I have shot XTC and long range for many years. But, in normal conversation with other folks that shoot longer ranges, I think it's fine to think that 300 yards, 500 yards, whatever, is long range. Also, most rifles, cartridges, and sighting systems that are commonly available, really are not suited for the NRA's definition of long range, so "long range" for something like a typicl AR or elk rifle is closer in IMHO. These are the kinds of rifles that most folks own and they are also what you see on the range the most.
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  #24  
Old 08-03-2020, 06:34 PM
packardrod40 packardrod40 is offline
 
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I'm surely not calling 300yd or 500yd as long range. I'm considering 600yd+ as long range, which is what I said. I have a 600yd range that I was calling long-range. As that's not the terminology, I learned. All good.
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  #25  
Old 08-03-2020, 07:50 PM
Gewehr43 Gewehr43 is offline
 
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OP:
The reason I bring up terminology isn’t for the semantics of it.
It doesn’t really matter what you call it.
But in trying to help (well posting my opinion) it does matter how far out you intend to shoot.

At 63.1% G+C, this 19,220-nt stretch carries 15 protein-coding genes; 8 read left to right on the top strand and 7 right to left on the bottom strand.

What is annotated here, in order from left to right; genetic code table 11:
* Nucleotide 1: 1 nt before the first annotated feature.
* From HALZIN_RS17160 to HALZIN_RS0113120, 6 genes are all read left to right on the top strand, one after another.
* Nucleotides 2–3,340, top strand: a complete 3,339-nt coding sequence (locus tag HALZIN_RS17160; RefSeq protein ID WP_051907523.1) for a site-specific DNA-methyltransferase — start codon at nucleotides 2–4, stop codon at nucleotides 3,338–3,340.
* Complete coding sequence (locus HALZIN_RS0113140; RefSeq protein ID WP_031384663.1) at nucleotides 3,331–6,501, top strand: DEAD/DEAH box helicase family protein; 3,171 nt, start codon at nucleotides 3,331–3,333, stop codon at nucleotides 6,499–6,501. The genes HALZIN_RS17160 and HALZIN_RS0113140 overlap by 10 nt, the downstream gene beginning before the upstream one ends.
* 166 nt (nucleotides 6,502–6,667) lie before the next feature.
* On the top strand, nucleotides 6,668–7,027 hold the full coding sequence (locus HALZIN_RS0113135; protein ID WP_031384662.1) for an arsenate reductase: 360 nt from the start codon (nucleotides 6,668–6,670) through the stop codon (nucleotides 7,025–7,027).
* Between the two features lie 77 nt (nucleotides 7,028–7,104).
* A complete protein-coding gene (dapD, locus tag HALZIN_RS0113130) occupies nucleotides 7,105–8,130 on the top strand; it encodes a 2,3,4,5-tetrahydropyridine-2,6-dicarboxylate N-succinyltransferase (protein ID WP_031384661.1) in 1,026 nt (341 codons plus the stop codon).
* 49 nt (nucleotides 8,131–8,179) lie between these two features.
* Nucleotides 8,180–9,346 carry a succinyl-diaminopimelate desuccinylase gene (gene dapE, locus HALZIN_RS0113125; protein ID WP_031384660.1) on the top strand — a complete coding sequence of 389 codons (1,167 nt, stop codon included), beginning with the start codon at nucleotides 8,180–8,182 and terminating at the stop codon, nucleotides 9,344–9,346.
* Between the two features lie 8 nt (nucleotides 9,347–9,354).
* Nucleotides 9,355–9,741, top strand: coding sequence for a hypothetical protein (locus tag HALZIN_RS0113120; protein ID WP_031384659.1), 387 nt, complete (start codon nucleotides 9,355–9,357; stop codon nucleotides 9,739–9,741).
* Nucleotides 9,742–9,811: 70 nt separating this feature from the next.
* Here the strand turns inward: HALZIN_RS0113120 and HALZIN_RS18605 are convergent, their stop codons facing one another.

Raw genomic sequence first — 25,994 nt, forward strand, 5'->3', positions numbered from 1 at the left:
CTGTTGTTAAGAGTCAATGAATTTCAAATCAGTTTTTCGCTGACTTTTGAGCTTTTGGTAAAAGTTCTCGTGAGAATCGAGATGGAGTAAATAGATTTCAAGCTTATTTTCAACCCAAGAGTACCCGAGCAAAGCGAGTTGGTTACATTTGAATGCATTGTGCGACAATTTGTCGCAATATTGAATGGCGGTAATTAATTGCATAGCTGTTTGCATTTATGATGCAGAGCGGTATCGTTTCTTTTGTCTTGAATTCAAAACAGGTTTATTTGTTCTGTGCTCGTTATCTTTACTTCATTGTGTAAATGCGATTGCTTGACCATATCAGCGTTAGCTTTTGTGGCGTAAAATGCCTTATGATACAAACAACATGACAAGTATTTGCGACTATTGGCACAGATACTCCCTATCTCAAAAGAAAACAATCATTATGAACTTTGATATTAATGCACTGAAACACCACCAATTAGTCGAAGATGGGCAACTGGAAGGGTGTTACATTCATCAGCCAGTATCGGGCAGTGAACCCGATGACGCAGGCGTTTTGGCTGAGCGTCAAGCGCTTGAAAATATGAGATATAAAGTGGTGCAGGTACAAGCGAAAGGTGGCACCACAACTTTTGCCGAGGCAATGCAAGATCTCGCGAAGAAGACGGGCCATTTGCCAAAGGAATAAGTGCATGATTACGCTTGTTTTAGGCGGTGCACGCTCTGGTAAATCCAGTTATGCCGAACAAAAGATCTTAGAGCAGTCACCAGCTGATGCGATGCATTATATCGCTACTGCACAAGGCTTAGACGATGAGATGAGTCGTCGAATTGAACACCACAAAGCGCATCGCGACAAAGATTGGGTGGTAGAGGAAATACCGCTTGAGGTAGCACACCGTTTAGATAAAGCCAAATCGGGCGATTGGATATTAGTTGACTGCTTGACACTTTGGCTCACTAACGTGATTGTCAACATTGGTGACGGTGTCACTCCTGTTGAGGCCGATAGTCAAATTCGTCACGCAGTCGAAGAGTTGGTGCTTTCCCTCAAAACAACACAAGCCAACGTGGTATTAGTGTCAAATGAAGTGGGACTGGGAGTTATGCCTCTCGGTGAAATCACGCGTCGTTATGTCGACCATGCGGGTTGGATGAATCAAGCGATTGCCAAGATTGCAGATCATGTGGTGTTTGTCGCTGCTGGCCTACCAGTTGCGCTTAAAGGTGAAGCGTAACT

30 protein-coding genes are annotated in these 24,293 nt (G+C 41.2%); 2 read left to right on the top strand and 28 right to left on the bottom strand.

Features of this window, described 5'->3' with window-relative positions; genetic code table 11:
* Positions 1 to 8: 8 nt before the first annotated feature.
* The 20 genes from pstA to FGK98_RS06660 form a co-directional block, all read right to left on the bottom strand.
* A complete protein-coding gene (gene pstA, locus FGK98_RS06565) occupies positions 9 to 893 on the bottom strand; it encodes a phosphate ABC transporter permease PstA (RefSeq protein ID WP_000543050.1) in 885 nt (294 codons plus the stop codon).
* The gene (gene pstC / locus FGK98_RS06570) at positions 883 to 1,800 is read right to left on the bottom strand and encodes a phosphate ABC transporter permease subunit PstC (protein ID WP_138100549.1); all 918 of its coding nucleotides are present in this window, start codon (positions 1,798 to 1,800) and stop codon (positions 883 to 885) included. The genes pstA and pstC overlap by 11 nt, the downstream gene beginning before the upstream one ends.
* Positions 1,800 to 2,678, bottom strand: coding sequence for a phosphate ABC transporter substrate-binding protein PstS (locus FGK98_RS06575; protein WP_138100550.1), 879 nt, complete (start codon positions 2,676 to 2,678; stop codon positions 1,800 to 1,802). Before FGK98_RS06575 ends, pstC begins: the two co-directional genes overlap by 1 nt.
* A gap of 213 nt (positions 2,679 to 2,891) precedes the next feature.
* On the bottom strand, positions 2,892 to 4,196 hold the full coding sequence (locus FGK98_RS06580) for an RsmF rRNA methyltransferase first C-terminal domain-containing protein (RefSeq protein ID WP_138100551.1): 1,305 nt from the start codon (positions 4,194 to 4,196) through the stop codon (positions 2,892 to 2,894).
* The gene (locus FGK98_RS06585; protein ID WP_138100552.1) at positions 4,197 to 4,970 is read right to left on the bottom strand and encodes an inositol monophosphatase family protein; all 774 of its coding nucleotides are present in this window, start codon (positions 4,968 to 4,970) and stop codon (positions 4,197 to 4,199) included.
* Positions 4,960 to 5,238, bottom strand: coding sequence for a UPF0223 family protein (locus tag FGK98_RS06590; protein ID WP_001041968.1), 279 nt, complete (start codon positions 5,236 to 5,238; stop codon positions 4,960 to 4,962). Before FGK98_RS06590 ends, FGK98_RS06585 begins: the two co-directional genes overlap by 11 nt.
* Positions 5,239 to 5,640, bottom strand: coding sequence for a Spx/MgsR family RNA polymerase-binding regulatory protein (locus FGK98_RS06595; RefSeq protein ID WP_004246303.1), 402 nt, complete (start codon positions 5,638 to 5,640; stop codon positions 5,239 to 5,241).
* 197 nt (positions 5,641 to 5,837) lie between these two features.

As I posted earlier IMHO, there’s little point in shooting heavy bullets at or under 200yds.

But with a standard M1 in decent condition, it should “hold black” at 600yds.
I’d either shoot a 168 or 175 SMK at 600yds.
You are correct that in some ways the powder choice at 600 doesn’t matter.
But in other ways it does, one main concern is the temperature sensitivity of the powder.
Another is finding a load with a low Extreme Spread.
At 200yds, those are relatively inconsequential but at 600 (and beyond) they are.
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  #26  
Old 08-04-2020, 04:46 AM
hebes405 hebes405 is offline
 
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Location: Ohio
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Quote:
Originally Posted by Gewehr43 View Post
OP:
The reason I bring up terminology isn’t for the semantics of it.
It doesn’t really matter what you call it.
But in trying to help (well posting my opinion) it does matter how far out you intend to shoot.
As I posted earlier IMHO, there’s little point in shooting heavy bullets at or under 200yds.

But with a standard M1 in decent condition, it should “hold black” at 600yds.
I’d either shoot a 168 or 175 SMK at 600yds.
You are correct that in some ways the powder choice at 600 doesn’t matter.
But in other ways it does, one main concern is the temperature sensitivity of the powder.
Another is finding a load with a low Extreme Spread.
At 200yds, those are relatively inconsequential but at 600 (and beyond) they are.